home jobs contact us
Our Clients:
Browse by Sport
Find us on ASAP sports on Facebook ASAP sports on Twitter
ASAP Sports RSS Subscribe to RSS
Click to go to
ASAP Sports e-Brochure View our


April 25, 2018

Jordan Spieth

Ryan Palmer

Avondale, Louisiana

THE MODERATOR: Go ahead and get started. We'd like to welcome Jordan Spieth and Ryan Palmer to the 2018 Zürich Classic of New Orleans.

Jordan, you guys finished fourth last year. Was there a conversation that needed to be had about teaming up again this year?

JORDAN SPIETH: I think we had the conversation that night and kind of recommitted. It was a lot of fun. We had a blast. We were able to contend.

And then the changes this year, we're pretty excited about the changes in the format with flipping a day and having alternate shot the last day. You can lead, four or five behind, and certainly still in it in an alternate shot format, but in best ball it's probably too difficult to overcome.

It's nice to be back here. Looks like we're going to get a weather-free Zurich Classic here, which is rare. Should make the golf course really show some teeth.

THE MODERATOR: And Ryan, you guys were bogey-free in the first round last year in the alternate shot; shot a 66. We had Willie McGirt in here yesterday, and just like Jordan said, that that's going to create some more drama down the stretch. How does that help you guys?

RYAN PALMER: I think so. Obviously Thursday is going to be important to get off to a good start with the best ball format. Alternate shot being on Sunday, it's hard to go out and shoot 10-, 11-under par and catch a guy that's ahead of you.

This year hopefully we can make a few more putts than last year. Had a cold spell with the putter. I feel like we have a little unfinished business, so hopefully get back out there and get a few putts rolling in.

Definitely sets up for more dramatic finish on Sunday knowing it's going to take a little bit better strategy and golf. That way one guy can't go out and take over the team. It's going to take both of us on Sunday.


Q. Wondering how important chemistry is among teammates? Not just having the talent and be talented players, but seems like maybe in this event that you really need to have some type of chemistry.
RYAN PALMER: I think so. Obviously Jordan is more familiar with team concept, you know, the Ryder Cup and Presidents Cups he's played. It is. It's also having somebody you're comfortable with and can relate a little bit with. Makes it more fun, relaxing. You kind of laugh a little more. Take a little pressure off you, I think.

You see so many teams out there, I mean, I'm not sure how some of these teams are teamed together, but definitely knowing this format was going to start, I wanted to play with someone I knew real well and that I was close with. It's worked out.

JORDAN SPIETH: Yeah, we've played a lot practice rounds together going back the last few years, so we know each other's games. We have a good time out here. I think first and foremost, this event for guys is a really nice kind of breath of fresh air where you feel like you can go out and there are no world ranking points.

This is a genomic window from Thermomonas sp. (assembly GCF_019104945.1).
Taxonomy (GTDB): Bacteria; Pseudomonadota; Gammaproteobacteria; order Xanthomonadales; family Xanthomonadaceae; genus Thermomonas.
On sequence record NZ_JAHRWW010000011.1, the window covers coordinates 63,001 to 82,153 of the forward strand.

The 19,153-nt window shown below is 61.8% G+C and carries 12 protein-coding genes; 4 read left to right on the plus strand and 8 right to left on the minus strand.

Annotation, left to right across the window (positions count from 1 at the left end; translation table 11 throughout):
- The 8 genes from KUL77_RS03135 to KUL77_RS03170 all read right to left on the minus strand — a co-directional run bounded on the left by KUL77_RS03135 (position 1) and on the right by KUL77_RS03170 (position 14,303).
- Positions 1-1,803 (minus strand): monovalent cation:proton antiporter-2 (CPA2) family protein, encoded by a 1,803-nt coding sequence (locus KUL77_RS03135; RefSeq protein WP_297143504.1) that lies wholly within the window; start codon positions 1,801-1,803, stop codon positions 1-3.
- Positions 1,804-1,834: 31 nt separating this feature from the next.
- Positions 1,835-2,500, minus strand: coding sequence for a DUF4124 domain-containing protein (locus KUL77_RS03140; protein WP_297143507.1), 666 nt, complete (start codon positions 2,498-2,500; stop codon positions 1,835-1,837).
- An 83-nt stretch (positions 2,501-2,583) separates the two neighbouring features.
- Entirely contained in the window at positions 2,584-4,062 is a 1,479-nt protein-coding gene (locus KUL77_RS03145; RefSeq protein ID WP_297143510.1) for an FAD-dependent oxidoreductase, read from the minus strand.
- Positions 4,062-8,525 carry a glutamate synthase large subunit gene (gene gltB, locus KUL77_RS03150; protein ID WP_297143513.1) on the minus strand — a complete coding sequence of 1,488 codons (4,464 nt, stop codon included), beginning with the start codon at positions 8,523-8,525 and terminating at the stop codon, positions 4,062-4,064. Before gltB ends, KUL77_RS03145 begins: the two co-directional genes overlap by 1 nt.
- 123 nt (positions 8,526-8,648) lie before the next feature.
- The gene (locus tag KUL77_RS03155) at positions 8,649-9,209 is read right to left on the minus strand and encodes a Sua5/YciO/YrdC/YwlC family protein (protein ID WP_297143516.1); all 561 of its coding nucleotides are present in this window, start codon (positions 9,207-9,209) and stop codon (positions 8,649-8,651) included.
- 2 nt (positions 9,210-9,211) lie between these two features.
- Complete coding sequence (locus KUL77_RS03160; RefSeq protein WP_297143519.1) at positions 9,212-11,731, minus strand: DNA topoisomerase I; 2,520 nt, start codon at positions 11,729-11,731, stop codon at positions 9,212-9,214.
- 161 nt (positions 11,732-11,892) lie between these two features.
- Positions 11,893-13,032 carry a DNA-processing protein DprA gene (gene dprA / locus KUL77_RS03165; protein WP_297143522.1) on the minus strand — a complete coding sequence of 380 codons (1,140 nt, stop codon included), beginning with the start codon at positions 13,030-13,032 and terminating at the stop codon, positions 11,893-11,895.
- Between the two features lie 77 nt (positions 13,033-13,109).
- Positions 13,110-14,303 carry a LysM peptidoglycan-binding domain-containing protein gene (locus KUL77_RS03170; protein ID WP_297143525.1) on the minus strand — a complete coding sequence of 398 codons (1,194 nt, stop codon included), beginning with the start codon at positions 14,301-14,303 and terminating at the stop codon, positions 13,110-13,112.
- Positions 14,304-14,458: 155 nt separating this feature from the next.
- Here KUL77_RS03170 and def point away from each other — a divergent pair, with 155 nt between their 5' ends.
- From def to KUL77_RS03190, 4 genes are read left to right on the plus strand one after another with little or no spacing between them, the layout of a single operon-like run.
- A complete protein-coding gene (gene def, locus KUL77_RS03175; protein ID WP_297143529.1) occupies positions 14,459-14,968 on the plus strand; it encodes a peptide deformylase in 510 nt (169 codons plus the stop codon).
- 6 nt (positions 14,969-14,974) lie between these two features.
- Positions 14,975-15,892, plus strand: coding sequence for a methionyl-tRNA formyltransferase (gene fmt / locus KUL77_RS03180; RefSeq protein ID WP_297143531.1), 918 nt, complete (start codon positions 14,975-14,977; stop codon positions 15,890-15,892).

You obviously want to get in contention with FedExCup points on the line, but it's an opportunity to just go out and be in a different space than normal; have a little bit more fun. When you have good team chemistry, somebody you enjoy playing with, it can certainly feel that way. Of.

Q. Jordan, how much can the Masters be a springboard for you? You had mono back in December. Masters kind of got you going again?
JORDAN SPIETH: Yeah, I think I got on the right path. I was kind of working on things throughout the year thinking I was doing the right things, and I finally feel like I got the short game back on track in Houston and Augusta.

And to hit some of those putts under pressure and see some go in I think will be very beneficial going forward this year. It very well could be a spark for a really solid year.

Yeah, I'm very pleased after the last couple tournaments I played and where I've come from the month prior to that.

Q. Knowing you had a really good high school golf career, would you recommend to high school students who have goals reach pro levels?
JORDAN SPIETH: Goals reach pro level? You really want to stay committed. One thing that I did in high school that I think was big for me, was on the weekends I made sure golf was my No. 1 priority.

You still want to be well rounded, right? You still want to have a social life, work hard in school, and you want to work hard on your sport. But I let golf kind of jeopardize some of the social side where friends were all hanging out late at night or whatever it was. I bailed on that a bit in order to make sure that I could get out and get to the golf course. It's what I loved to do more than anything else in high school and still is.

So I kind of jeopardized some of the those situations knowing it was for a higher goal. You just really have to prioritize your time, and it starts in high school.